Each of the products in the Super Genius Presents line is the strong vision of a single game designer, bypassing some of the normal planning, development, and revision process used for most Super Genius Games products. While we consider those processes to be a major part of maintaining a high level of compatibility, quality, and balance in our main product lines, we also know that sometimes a writer has a strong vision that doesn’t exactly match the style of our company, or that the designer doesn’t want to be diluted through normal development processes. In those cases, if we believe in the skill and vision of the designer, we now have the option of presenting their work without laying claim to it as part of one of our standard product lines.
While most Super Genius Games products are the carefully developed work of a team (even when there’s only one designer, the input of the whole Super Genius staff is likely to have effected the product), Super Genius Presents are the editorial pages, the solo rants, and the soapboxes. As a company we’re giving individual creators a chance to present their ideas more directly to the consumer. As commercial works we’ll try to ensure such products are professionally produced and edited, but the tone, content, and voice are largely under the control of the authors (though we do offer our opinions, and ultimately have final say in any product we produce).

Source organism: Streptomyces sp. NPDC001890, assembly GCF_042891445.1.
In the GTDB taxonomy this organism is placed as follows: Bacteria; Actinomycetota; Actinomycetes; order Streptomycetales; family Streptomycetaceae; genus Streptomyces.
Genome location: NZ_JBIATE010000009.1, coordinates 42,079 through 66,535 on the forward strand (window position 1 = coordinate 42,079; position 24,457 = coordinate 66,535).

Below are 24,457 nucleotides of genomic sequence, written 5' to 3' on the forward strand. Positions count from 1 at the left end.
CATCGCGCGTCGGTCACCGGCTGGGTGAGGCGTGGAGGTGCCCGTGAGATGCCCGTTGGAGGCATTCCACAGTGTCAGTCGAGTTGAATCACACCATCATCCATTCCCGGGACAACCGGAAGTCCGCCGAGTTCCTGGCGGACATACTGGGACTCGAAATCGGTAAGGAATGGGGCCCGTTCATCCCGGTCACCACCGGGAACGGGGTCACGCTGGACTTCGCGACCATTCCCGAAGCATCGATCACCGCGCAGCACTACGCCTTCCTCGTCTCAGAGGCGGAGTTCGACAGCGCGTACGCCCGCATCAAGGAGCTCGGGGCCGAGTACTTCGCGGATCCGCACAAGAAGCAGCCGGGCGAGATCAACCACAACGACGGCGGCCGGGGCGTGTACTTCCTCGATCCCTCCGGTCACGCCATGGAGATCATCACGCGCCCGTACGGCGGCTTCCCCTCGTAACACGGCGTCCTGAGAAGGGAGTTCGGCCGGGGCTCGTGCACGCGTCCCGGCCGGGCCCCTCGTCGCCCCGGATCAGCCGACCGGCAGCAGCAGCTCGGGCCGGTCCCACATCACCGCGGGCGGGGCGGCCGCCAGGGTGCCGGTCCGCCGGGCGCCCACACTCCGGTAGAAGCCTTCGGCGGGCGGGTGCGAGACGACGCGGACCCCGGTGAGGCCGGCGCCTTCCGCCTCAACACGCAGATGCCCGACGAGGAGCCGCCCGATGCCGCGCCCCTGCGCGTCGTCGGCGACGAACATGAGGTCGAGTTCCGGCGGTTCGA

“Kitsune”, sometimes translated as ‘fox folk’, is a blanket term used by society to describe a number of ostensibly-related fox-like shapeshifters who settle both amongst themselves on the fringes of human societies or quietly mingle in it, in the same way that “elf” might describe a city-dwelling high elf, a forester wood elf, or their more untrustworthy subterranean drow kin.
Alex Putnam, who snuck into tabletop gaming in the twilight of 2e, is a freelance designer and author, having written articles in Kobold Quarterly and Wayfinder on topics ranging from the history of edged weapons to chickens. He also holds the notoriety of being the first “unestablished” author to have an adventure published in Adventure Quarterly. An Eagle Scout and a licensed scuba diver, he has far too many hobbies that he attempts to pay for by working as an engineer during the day.